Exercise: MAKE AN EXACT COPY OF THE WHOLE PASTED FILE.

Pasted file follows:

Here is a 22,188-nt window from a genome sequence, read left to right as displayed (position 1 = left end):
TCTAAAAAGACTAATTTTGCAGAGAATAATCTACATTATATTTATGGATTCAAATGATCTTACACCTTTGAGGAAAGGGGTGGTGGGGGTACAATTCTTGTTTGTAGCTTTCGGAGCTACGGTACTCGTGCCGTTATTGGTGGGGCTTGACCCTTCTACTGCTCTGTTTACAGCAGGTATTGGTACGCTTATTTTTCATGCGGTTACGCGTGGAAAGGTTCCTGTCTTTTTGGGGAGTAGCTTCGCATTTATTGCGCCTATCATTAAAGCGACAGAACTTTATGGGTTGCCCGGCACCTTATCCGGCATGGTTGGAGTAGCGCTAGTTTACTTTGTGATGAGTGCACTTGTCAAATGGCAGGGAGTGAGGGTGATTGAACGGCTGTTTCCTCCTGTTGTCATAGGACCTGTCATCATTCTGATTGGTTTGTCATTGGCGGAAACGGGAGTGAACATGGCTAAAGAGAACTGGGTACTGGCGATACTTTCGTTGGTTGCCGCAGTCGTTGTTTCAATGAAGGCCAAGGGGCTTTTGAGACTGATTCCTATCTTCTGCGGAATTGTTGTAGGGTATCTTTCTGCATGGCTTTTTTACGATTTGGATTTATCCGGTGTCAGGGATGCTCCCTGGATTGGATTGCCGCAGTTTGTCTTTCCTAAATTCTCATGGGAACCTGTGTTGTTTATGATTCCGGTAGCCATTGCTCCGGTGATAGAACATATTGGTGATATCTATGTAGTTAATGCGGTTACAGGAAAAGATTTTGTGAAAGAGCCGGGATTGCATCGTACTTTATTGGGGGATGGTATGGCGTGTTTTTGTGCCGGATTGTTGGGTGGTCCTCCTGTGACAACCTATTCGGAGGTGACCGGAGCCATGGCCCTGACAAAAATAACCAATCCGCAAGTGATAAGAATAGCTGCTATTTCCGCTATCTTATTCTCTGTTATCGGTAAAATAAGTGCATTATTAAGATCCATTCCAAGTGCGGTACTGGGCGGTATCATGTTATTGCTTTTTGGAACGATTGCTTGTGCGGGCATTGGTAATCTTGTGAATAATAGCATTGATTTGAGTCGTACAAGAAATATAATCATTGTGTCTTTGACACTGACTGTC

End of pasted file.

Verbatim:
Here is a 22,188-nt window from a genome sequence, read left to right as displayed (position 1 = left end):
TCTAAAAAGACTAATTTTGCAGAGAATAATCTACATTATATTTATGGATTCAAATGATCTTACACCTTTGAGGAAAGGGGTGGTGGGGGTACAATTCTTGTTTGTAGCTTTCGGAGCTACGGTACTCGTGCCGTTATTGGTGGGGCTTGACCCTTCTACTGCTCTGTTTACAGCAGGTATTGGTACGCTTATTTTTCATGCGGTTACGCGTGGAAAGGTTCCTGTCTTTTTGGGGAGTAGCTTCGCATTTATTGCGCCTATCATTAAAGCGACAGAACTTTATGGGTTGCCCGGCACCTTATCCGGCATGGTTGGAGTAGCGCTAGTTTACTTTGTGATGAGTGCACTTGTCAAATGGCAGGGAGTGAGGGTGATTGAACGGCTGTTTCCTCCTGTTGTCATAGGACCTGTCATCATTCTGATTGGTTTGTCATTGGCGGAAACGGGAGTGAACATGGCTAAAGAGAACTGGGTACTGGCGATACTTTCGTTGGTTGCCGCAGTCGTTGTTTCAATGAAGGCCAAGGGGCTTTTGAGACTGATTCCTATCTTCTGCGGAATTGTTGTAGGGTATCTTTCTGCATGGCTTTTTTACGATTTGGATTTATCCGGTGTCAGGGATGCTCCCTGGATTGGATTGCCGCAGTTTGTCTTTCCTAAATTCTCATGGGAACCTGTGTTGTTTATGATTCCGGTAGCCATTGCTCCGGTGATAGAACATATTGGTGATATCTATGTAGTTAATGCGGTTACAGGAAAAGATTTTGTGAAAGAGCCGGGATTGCATCGTACTTTATTGGGGGATGGTATGGCGTGTTTTTGTGCCGGATTGTTGGGTGGTCCTCCTGTGACAACCTATTCGGAGGTGACCGGAGCCATGGCCCTGACAAAAATAACCAATCCGCAAGTGATAAGAATAGCTGCTATTTCCGCTATCTTATTCTCTGTTATCGGTAAAATAAGTGCATTATTAAGATCCATTCCAAGTGCGGTACTGGGCGGTATCATGTTATTGCTTTTTGGAACGATTGCTTGTGCGGGCATTGGTAATCTTGTGAATAATAGCATTGATTTGAGTCGTACAAGAAATATAATCATTGTGTCTTTGACACTGACTGTC